[ardour-users] Which filesystem to use?
leandromarco at gmail.com
Wed Oct 26 20:24:26 PDT 2005
Hi. Once I saw a lecture of Ted Tso (the creator od ext2/ext3) and he
said that reiser has an disadvantage in real time aplications because
it periodically has to balance the B tree of the file system. When
this occurs, we have a kernel lock (so we loose real time
performance). So I guess ext3 is the best option. But, I guess that
all your partitions must be ext3, because other processes running will
write in the reiser partition leading to kernel locks.
About XFS, in the same lecture, he said that is a great filesystem,
but for reliable machines (SGI clusters, for example). It uses logical
journaling that just changes the 1 bit afected in the journal when
there is a crash, instead of replay a bigger piece of the journal. It
is great for performance but if you have a reliable machine. In
ordinary PCs what occurs when there is a lack of power, is that the
memory starts to send things that makes no sense and as the HD take
more time to be switched off, when you restart the filesystem, it will
replay just 1 bit of the journal that it thinks is the only one
affected, but there may be more and then you have a corrupted
filesystem in this case.
Sorry about the English errors. :-)
P.S.: I use reiserfs. Does anyone uses JFS?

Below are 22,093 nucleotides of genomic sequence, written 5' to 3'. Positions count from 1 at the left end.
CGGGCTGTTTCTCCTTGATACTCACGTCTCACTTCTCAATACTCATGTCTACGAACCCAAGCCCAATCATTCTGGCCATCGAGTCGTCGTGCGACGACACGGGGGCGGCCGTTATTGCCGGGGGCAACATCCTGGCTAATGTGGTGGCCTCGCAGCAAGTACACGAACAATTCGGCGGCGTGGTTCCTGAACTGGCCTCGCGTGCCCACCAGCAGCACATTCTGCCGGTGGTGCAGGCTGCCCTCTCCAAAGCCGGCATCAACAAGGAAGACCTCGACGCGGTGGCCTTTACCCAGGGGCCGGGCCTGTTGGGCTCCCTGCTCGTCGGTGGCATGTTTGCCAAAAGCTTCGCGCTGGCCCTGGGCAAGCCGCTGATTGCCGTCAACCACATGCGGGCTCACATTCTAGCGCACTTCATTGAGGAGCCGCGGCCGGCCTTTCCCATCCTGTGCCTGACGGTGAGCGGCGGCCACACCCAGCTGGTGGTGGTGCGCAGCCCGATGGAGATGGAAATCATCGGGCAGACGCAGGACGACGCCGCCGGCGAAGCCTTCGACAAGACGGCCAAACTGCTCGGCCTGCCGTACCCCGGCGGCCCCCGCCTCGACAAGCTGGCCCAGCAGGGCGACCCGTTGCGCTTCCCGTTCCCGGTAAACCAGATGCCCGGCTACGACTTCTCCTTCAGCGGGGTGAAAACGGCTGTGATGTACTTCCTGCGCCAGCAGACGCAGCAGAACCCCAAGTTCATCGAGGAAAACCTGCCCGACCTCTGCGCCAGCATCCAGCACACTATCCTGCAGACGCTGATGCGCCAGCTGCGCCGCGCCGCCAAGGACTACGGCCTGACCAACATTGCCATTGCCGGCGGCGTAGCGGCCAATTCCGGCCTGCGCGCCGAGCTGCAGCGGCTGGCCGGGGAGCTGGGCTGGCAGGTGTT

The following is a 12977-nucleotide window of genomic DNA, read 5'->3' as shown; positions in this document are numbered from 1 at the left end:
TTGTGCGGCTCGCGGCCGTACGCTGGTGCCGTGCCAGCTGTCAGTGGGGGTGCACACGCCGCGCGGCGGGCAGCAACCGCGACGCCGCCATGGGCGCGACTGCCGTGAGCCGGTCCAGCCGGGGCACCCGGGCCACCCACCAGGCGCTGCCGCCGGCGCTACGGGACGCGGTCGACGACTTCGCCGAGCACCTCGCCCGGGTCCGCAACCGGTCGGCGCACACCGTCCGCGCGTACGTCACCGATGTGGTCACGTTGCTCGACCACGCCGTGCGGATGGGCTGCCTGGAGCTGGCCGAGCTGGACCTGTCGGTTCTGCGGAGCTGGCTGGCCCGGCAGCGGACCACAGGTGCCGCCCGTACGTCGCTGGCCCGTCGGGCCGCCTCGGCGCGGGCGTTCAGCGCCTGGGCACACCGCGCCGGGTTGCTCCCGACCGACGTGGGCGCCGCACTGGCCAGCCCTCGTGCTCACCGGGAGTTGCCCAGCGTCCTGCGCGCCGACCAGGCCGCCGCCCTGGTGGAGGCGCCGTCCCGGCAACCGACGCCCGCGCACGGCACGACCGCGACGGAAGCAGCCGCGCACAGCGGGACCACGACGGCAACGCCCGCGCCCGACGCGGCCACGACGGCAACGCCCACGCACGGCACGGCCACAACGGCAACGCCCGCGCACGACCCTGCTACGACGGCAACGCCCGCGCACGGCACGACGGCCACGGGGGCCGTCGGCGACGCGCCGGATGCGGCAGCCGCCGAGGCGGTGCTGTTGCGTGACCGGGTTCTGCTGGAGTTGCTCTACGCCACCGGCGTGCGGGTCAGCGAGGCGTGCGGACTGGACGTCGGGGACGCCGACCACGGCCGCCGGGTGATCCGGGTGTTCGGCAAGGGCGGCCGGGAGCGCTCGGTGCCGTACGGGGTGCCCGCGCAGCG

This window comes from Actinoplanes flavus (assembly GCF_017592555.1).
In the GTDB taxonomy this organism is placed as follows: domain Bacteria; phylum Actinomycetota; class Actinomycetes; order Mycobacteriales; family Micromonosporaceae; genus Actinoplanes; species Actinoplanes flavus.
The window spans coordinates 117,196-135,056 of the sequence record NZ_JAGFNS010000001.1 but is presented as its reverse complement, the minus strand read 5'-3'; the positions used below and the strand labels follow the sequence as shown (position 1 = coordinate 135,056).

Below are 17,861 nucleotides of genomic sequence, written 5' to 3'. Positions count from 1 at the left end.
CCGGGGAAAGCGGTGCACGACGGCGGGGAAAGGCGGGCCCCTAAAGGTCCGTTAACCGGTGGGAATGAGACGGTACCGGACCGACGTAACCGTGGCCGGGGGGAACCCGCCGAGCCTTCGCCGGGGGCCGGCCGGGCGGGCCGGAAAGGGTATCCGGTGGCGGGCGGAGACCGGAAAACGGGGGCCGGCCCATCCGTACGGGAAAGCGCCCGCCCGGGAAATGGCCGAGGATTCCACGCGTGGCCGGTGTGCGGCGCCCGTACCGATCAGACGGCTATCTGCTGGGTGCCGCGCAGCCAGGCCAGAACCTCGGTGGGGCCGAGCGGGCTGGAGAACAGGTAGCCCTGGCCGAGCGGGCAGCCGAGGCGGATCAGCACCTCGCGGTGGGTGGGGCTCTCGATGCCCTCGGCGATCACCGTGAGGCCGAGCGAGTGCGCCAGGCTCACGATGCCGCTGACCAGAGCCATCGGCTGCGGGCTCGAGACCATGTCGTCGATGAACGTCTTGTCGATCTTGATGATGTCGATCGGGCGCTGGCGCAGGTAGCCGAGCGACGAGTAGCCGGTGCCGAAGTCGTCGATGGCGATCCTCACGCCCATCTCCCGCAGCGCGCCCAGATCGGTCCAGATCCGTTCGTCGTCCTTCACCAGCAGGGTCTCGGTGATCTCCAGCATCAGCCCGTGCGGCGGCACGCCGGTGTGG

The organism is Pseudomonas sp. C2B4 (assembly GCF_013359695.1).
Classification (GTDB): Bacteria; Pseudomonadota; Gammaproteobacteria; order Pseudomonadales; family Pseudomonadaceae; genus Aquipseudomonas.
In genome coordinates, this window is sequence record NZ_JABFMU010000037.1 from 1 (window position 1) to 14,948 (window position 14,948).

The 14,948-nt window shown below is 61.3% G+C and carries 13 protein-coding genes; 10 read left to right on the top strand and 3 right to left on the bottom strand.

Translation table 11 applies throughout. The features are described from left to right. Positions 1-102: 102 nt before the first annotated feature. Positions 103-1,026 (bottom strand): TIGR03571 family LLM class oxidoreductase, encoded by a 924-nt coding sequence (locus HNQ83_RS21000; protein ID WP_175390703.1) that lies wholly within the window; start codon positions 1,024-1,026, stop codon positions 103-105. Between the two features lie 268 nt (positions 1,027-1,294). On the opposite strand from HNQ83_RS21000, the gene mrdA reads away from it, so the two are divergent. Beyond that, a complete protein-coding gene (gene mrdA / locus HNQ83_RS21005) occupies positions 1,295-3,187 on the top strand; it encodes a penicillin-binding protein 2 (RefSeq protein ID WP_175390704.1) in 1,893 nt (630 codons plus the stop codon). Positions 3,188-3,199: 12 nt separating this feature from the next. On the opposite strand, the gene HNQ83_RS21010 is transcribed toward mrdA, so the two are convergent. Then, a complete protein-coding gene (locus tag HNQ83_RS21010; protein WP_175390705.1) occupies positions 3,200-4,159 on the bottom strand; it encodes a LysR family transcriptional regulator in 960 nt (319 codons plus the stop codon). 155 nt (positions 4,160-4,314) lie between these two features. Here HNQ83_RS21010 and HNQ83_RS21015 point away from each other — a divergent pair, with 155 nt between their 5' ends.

On 10/26/05, James Rich <james at chowhouse.com> wrote:
> On Wed, 26 Oct 2005, Paul Winkler wrote:
> >> As for the filesystem, I run ReiserFs and XFS.
> >> ReiserFs claims to be the fastest. It is a young
> >> filesystem also I believe.
> > Reiserfs was actually the first journalling filesystem
> > available for linux. Reiserfs 3 is rock-solid.
> > You're probably thinking of reiser 4 which is not as
> > widely deployed yet, and has a web page chock-full of provocative
> > and mystifying ideas ;-)
> While reiserfs was the first journaling fs to be actually included in the
> standard kernel, it wasn't really the first journaling fs available. IIRC
> xfs was available first, but it was not included in the standard kernel
> for some time.
> Various benchmarks have shown that reiserfs is very fast when you have
> many small files. But on large files xfs has consistently held the top
> spot in performance. Usually, files sizes for pro audio work are large.
> I've been using xfs for several years and continue to be amazed at both
> the speed and reliability. The *most* important thing a filesystem must
> have is reliability. Speed is a very nice bonus which xfs has on large
> James Rich
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